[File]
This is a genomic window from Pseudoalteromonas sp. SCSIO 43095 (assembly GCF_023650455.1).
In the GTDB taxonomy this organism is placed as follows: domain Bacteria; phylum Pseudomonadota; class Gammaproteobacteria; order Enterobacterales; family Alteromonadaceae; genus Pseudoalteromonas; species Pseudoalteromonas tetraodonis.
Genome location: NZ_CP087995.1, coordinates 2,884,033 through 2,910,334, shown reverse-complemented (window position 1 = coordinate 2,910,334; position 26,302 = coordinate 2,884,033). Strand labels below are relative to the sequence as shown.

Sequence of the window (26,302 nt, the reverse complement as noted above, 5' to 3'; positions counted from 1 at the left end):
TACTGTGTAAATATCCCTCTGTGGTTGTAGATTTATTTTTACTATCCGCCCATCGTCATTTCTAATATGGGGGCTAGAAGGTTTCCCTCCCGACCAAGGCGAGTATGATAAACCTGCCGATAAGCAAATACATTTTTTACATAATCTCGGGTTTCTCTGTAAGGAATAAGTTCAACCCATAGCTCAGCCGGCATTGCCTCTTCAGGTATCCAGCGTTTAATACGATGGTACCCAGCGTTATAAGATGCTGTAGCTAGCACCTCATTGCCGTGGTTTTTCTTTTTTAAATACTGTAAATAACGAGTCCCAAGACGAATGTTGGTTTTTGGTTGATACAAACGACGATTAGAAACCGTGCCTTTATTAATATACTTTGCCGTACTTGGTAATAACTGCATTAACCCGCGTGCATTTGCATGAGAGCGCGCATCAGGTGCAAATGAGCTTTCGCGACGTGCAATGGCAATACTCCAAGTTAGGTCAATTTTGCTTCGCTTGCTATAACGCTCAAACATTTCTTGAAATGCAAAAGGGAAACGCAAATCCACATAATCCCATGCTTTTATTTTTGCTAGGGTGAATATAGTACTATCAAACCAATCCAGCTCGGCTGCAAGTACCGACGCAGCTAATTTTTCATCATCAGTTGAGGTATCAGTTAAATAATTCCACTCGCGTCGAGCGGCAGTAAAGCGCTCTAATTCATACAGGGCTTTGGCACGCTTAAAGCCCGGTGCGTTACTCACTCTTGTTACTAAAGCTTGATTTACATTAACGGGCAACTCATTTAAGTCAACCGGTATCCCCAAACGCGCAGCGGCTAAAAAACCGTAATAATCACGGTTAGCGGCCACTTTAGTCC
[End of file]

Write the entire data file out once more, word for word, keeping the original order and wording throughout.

This is a genomic window from Pseudoalteromonas sp. SCSIO 43095 (assembly GCF_023650455.1).
In the GTDB taxonomy this organism is placed as follows: domain Bacteria; phylum Pseudomonadota; class Gammaproteobacteria; order Enterobacterales; family Alteromonadaceae; genus Pseudoalteromonas; species Pseudoalteromonas tetraodonis.
Genome location: NZ_CP087995.1, coordinates 2,884,033 through 2,910,334, shown reverse-complemented (window position 1 = coordinate 2,910,334; position 26,302 = coordinate 2,884,033). Strand labels below are relative to the sequence as shown.

Sequence of the window (26,302 nt, the reverse complement as noted above, 5' to 3'; positions counted from 1 at the left end):
TACTGTGTAAATATCCCTCTGTGGTTGTAGATTTATTTTTACTATCCGCCCATCGTCATTTCTAATATGGGGGCTAGAAGGTTTCCCTCCCGACCAAGGCGAGTATGATAAACCTGCCGATAAGCAAATACATTTTTTACATAATCTCGGGTTTCTCTGTAAGGAATAAGTTCAACCCATAGCTCAGCCGGCATTGCCTCTTCAGGTATCCAGCGTTTAATACGATGGTACCCAGCGTTATAAGATGCTGTAGCTAGCACCTCATTGCCGTGGTTTTTCTTTTTTAAATACTGTAAATAACGAGTCCCAAGACGAATGTTGGTTTTTGGTTGATACAAACGACGATTAGAAACCGTGCCTTTATTAATATACTTTGCCGTACTTGGTAATAACTGCATTAACCCGCGTGCATTTGCATGAGAGCGCGCATCAGGTGCAAATGAGCTTTCGCGACGTGCAATGGCAATACTCCAAGTTAGGTCAATTTTGCTTCGCTTGCTATAACGCTCAAACATTTCTTGAAATGCAAAAGGGAAACGCAAATCCACATAATCCCATGCTTTTATTTTTGCTAGGGTGAATATAGTACTATCAAACCAATCCAGCTCGGCTGCAAGTACCGACGCAGCTAATTTTTCATCATCAGTTGAGGTATCAGTTAAATAATTCCACTCGCGTCGAGCGGCAGTAAAGCGCTCTAATTCATACAGGGCTTTGGCACGCTTAAAGCCCGGTGCGTTACTCACTCTTGTTACTAAAGCTTGATTTACATTAACGGGCAACTCATTTAAGTCAACCGGTATCCCCAAACGCGCAGCGGCTAAAAAACCGTAATAATCACGGTTAGCGGCCACTTTAGTCC